Radio Free Europe/Radio Liberty Communications / Press Releases
Steve Korn On Changes To RFE/RL’s Radio Svoboda
September 24, 2012
Dear Svoboda listeners and readers!
We want to assure you that despite what you may have heard or read, we are not giving up on our commitment to provide you with Svoboda’s unique perspective on news and events in Russia. But big changes are indeed under way.
Before we say anything else, we want to say thank you to the people who have worked at Radio Svoboda over the years. We are proud that at times, Radio Svoboda has served as an information lifeline not only in politics, but also in culture, social issues and religious coverage – all thanks to the brave and talented people who have worked with us. Though we have said good-bye to some of our journalists and other colleagues, we are thankful to have had the benefit of their creativity and dedication over the years and hope they will continue to contribute their voices and ideas to the public forum.
As you may have heard or read, Radio Svoboda will cease broadcasting on MW 1044 as of November 10, 2012 to be in compliance with Russian law. Although we will still be available on short waves and via satellite, our attention will now be focused on providing you with content across all digital platforms. In fact, we’re investing in the digital future so that we can better reach you on the web, on mobile devices and on apps with multimedia and interactive content. That means video, audio and text – on demand, via podcasts and, of course, live.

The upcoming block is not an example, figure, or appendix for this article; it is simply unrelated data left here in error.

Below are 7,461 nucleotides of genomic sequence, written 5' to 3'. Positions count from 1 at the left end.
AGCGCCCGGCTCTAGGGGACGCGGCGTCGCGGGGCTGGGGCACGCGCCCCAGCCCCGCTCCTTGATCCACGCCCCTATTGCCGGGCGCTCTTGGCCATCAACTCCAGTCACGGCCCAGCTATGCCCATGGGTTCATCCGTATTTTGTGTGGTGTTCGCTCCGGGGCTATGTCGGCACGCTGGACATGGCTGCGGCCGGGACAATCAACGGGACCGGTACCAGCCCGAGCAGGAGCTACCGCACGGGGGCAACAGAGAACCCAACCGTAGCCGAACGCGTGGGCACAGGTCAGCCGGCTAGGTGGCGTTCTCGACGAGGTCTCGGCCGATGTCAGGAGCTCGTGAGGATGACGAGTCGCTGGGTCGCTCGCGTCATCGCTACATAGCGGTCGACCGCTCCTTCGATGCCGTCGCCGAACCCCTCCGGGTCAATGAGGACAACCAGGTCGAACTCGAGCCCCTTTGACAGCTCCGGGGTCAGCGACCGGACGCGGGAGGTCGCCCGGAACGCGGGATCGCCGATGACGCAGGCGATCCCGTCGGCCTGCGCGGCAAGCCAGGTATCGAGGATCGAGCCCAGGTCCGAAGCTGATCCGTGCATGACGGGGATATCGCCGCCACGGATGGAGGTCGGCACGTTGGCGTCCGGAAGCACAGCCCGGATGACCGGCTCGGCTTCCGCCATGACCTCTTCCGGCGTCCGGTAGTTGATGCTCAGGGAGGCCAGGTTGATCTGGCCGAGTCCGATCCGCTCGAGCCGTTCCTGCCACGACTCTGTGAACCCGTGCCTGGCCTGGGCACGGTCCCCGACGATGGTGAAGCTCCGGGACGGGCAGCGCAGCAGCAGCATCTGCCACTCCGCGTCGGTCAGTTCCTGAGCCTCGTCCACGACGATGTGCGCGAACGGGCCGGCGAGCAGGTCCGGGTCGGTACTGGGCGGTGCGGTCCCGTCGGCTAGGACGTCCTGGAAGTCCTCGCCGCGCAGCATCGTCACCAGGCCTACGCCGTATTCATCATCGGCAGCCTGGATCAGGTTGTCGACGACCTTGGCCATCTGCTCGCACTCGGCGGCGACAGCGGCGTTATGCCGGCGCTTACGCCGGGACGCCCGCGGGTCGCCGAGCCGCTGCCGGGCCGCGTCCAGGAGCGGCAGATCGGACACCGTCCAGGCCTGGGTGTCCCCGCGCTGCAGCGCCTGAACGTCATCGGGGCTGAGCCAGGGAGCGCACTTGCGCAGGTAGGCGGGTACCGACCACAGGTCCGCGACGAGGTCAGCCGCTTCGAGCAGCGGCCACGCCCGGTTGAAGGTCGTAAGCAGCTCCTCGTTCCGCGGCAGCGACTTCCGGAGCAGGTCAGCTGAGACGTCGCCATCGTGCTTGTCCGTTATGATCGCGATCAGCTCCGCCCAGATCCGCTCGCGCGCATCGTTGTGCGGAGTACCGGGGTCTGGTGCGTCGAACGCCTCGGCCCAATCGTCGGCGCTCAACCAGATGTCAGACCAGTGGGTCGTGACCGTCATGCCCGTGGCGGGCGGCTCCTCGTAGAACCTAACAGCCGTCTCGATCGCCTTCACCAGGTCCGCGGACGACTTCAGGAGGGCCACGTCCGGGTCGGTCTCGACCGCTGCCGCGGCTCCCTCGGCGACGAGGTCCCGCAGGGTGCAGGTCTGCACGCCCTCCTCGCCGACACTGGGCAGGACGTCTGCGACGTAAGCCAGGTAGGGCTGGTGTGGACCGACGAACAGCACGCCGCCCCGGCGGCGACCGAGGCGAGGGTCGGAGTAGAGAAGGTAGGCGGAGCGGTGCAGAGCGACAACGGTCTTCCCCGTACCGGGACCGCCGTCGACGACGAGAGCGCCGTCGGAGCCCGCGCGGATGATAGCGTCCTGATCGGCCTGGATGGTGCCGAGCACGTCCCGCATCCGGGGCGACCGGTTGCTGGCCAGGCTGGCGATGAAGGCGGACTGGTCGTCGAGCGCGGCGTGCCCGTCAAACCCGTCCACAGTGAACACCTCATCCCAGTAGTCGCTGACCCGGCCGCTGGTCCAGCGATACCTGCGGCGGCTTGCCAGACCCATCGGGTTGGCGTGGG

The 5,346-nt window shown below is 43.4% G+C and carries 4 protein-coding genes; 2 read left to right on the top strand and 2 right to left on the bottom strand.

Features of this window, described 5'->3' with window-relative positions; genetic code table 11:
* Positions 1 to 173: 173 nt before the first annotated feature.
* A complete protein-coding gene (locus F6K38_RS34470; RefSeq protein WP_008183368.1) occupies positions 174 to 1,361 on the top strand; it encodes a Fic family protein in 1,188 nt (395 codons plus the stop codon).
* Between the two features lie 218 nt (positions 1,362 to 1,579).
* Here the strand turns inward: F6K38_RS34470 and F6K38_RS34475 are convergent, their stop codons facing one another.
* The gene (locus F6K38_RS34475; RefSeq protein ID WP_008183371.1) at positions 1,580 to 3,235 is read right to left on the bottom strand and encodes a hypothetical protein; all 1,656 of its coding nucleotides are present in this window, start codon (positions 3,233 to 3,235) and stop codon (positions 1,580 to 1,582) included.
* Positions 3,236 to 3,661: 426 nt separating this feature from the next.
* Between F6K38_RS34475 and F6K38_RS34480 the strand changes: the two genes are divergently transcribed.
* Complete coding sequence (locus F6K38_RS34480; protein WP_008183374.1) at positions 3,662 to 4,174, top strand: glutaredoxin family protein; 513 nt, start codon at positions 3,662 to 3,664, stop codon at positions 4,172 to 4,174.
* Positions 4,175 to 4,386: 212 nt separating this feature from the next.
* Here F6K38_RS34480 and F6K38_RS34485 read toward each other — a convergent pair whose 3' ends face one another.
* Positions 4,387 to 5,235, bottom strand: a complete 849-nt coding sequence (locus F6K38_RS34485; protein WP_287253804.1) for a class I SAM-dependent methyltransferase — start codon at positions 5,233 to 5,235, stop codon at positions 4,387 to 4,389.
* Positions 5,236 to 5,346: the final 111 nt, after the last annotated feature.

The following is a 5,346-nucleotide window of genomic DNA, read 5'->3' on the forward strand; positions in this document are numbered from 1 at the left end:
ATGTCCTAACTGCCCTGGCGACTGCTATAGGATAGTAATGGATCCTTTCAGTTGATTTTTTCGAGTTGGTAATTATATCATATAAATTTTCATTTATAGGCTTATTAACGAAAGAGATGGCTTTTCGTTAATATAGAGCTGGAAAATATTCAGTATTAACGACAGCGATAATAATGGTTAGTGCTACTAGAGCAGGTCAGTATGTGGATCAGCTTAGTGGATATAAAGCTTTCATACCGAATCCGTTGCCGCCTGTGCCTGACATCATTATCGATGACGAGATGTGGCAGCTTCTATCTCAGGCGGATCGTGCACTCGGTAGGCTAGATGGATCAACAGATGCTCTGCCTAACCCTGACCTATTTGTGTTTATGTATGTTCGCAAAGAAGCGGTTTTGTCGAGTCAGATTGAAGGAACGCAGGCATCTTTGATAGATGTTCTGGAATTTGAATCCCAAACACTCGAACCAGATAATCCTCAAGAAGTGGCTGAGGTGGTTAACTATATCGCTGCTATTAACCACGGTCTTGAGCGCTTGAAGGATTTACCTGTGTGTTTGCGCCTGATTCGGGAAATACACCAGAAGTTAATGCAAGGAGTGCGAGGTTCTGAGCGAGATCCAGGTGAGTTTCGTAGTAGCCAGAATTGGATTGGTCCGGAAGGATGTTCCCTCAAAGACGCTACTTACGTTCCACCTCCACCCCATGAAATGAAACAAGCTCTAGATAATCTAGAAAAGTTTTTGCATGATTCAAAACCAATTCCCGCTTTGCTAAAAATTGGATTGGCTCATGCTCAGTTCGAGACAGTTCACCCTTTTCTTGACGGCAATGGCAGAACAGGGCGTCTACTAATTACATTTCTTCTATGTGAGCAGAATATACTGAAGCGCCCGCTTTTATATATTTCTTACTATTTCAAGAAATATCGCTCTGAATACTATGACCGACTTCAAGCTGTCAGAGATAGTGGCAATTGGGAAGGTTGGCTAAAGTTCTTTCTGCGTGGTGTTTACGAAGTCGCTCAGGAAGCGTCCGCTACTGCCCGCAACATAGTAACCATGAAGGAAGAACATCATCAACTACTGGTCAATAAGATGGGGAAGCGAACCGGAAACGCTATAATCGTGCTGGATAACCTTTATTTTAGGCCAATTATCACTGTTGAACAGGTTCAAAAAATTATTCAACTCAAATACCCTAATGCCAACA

This change in our delivery and focus makes it imperative that we take certain steps to change how we will work. We are, however, committed to three things: acting with fairness toward those of our staff who are leaving; giving those journalists who stay and those who join us new opportunities and tools to deliver the news; and providing those who are part of our audience now – and those whom we hope will join us soon – with a new and more dynamic Svoboda that keeps the tradition of excellence and brings it to a new level. We have made every effort to ensure that this is so.
On October 1, Radio Svoboda’s new Director, Masha Gessen, will officially join us. Throughout the next several months, she will be working with the Svoboda team to bring a new energy and focus to our content while staying true to the Svoboda tradition of providing a media alternative where it is most needed. We will be introducing new programs and new ways of delivering content to you – and we will be looking for your feedback.
Again, we thank those who have made Radio Svoboda possible in the past. Please join us on our journey into the future.